About this blogger:
A theorist, organist, and conductor, Jeff Ostrowski holds his B.M. in Music Theory from the University of Kansas (2004), and did graduate work in Musicology. He serves as choirmaster for the new FSSP parish in Los Angeles, where he lives with his wife and two children.
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“Indeed, we may not hope for real Latin poetry any more, because Latin is now a dead language to all of us. However well a man may read, write, or even speak Latin now, it is always a foreign language to him, acquired artificially. It is no one's mother tongue. Does a man ever write real poetry in an acquired language?”
— Rev’d Adrian Fortescue (d. 1923)

“I will fear no evils, for thou art with me.”
published 23 June 2016 by Jeff Ostrowski

411 custom composing desk HIS MORNING, A MEMORY came to me. It was in 2005, saying farewell to my younger brother. Having risen at 4:00am and packed everything I owned into my car, I was about to embark upon a 1,000 mile drive where a job was waiting for me. Until that moment, it had never occurred to me that I was leaving home forever. I quickly ran upstairs and said farewell to my brother (although he was still half asleep). As I was pulling out of the driveway, it hit me powerfully: I’m leaving my home and family forever.

John A. O’Brien wrote about St. Gabriel Lalemant that “he was grateful to his family, most particularly to his mother, for a childhood of rare happiness and love.” I cannot read those words without calling to mind the childhood my parents gave us. Words cannot describe the happiness and love that was mine. There was suffering, too; but that’s a good thing. I don’t regret a moment of it, because suffering is a necessary part of life. Music was a huge part of my life—and that of my brother, Mark. We spent hours enjoying and playing music: Chopin, Palestrina, Schubert, Mozart, Brahms, and 10,000 others. Whenever I hear certain pieces, my mind is no longer in the year 2016—I’m brought back to the 1990s. Here’s an example, played by a Hofmann pupil:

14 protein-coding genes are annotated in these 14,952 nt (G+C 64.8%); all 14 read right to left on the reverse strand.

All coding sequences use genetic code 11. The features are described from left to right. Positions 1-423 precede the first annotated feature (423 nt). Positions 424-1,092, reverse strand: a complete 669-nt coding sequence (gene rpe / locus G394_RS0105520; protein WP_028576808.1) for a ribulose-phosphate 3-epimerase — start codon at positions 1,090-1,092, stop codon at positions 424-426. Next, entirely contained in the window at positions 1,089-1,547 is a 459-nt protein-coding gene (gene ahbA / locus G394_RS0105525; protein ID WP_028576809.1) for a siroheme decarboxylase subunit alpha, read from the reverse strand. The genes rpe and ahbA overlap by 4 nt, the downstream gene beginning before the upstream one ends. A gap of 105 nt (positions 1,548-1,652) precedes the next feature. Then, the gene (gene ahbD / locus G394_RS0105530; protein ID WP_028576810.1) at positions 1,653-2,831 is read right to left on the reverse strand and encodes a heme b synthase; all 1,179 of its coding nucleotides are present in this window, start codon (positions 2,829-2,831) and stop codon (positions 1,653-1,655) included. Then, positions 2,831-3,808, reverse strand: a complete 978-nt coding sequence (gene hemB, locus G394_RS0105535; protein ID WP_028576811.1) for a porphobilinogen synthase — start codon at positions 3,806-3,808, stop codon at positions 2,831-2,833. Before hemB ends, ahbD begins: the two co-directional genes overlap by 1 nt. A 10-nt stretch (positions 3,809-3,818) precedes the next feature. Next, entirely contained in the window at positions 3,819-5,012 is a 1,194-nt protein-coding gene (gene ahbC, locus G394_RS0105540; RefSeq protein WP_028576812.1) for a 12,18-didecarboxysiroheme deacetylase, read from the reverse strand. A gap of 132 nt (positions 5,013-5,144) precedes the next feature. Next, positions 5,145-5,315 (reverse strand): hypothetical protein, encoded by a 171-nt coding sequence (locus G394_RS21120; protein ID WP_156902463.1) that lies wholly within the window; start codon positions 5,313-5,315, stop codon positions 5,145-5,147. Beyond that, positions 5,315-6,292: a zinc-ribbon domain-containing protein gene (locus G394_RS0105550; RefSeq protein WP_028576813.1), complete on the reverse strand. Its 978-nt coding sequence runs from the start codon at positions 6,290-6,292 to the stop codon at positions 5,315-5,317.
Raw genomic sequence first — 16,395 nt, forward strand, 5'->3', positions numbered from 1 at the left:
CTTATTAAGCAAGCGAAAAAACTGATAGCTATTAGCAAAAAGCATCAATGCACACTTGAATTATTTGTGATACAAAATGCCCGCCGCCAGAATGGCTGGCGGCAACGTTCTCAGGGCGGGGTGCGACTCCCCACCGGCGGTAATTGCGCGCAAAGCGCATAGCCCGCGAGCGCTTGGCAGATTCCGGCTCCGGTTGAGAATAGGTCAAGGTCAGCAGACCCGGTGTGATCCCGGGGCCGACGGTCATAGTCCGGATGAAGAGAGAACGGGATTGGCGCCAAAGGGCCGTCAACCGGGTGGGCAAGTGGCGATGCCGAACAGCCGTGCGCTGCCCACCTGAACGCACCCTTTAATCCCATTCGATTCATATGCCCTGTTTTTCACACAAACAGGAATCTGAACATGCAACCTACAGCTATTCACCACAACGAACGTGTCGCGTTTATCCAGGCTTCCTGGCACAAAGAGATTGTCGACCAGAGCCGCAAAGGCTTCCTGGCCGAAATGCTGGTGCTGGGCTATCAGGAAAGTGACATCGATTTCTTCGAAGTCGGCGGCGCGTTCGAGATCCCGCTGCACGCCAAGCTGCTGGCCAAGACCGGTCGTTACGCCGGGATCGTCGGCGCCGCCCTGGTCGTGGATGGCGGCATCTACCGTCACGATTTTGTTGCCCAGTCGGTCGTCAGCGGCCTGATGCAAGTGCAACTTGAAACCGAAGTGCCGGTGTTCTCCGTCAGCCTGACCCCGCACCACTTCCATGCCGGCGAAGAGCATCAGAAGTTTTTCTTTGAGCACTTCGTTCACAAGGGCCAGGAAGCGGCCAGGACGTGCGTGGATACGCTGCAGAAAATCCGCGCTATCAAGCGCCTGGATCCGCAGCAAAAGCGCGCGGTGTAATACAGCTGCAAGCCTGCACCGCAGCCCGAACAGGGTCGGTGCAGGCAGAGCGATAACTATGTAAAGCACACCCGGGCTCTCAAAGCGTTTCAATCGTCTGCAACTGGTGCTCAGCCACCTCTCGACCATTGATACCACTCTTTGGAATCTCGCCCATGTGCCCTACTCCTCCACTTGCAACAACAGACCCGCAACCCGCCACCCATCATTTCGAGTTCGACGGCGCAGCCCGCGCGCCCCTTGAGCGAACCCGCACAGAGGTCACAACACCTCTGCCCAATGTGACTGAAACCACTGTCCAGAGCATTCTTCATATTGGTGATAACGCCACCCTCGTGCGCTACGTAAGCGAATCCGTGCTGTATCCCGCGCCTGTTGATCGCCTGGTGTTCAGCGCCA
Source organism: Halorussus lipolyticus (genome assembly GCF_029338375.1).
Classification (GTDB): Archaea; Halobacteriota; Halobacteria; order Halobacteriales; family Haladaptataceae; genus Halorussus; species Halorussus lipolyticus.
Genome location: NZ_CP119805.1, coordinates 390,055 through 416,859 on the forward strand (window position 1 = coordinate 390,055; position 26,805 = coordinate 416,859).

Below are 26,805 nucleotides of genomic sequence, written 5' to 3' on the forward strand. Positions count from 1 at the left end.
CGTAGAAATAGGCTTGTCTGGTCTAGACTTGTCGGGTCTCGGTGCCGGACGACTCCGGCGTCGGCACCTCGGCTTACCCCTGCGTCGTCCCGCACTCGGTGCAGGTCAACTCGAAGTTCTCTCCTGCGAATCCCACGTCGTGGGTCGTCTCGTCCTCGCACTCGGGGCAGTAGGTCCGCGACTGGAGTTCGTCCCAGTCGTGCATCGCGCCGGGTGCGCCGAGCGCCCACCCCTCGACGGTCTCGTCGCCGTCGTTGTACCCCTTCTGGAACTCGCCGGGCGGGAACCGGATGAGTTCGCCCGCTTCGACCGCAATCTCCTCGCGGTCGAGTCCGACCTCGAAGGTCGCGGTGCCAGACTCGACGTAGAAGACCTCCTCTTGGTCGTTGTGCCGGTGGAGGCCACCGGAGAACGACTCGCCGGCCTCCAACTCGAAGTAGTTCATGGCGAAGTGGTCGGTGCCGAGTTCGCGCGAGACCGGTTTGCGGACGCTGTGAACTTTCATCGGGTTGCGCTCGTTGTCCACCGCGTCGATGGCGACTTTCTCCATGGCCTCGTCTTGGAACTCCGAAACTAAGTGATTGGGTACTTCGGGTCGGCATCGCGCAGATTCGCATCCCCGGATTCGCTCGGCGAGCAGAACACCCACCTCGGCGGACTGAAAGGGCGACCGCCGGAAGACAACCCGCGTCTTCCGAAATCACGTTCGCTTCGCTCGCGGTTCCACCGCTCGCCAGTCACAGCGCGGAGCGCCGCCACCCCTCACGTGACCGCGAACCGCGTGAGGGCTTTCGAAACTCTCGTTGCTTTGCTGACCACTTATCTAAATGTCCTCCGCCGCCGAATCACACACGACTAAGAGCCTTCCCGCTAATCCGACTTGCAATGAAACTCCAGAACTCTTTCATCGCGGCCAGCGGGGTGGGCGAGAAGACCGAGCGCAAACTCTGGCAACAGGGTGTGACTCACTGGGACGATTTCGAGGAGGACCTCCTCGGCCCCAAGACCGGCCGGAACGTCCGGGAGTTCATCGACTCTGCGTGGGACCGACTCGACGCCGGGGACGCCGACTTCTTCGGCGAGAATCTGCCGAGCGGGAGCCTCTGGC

* *  Mp3 • Pavane for a Dead Princess

I remember my brother Mark playing that piece. Indeed, I’ll never forget it.

Anyway, I drove off in 2005, and had many adventures. I experienced more in those years than I can describe. I lived in a really bad part of Corpus Christi, suffered abuse at the hands of priests, met some fantastic people, underwent unbelievable escapades, and learned some amazing skills. (I also met the love of my life.) I don’t know how I had energy for it all, but I did.

I ALMOST NEVER LOOK BACK ON MY LIFE. I’m always: “forward, forward, forward.” But maybe I should spend more time looking back, because doing so helps me realize God has always been with me. He has guided me and taken care of me—in ways I cannot fully explain at this moment—and I did not deserve this. Psalm 22 comes to my mind over and over again:

Though I should walk in the midst of the shadow of death,
I will fear no evils, for thou art with me.

Many of you know I’ve been struggling with catastrophic health issues for the last three years. For a time, I felt I might die. Now I seem to be on the road to recovery, but there is still great suffering. Bringing to mind what God has done for me—the marvelous things He has done for me, especially through the gift of my parents—has given me strength to go forward.

St. John Vianney was once overheard speaking directly to the Lord. (Vianney was a mystic frequently in the presence of God, angels, and saints.) Vianney had been suffering for a long time—especially with penances & mortifications for the holy souls in Purgatory—and our Lord asked him if he was ready to come to Heaven. St. Vianney replied: “Oh, Lord, surely it is Heaven enough for me to stay here on earth, saying Mass and suffering for the souls in Purgatory.” If I do ever become healed, I would like to do something really nice in honor of the Jesuit Martyrs of North America. Of course only God knows what the future holds, but doing something like that seems like it would be “heaven on earth” to me.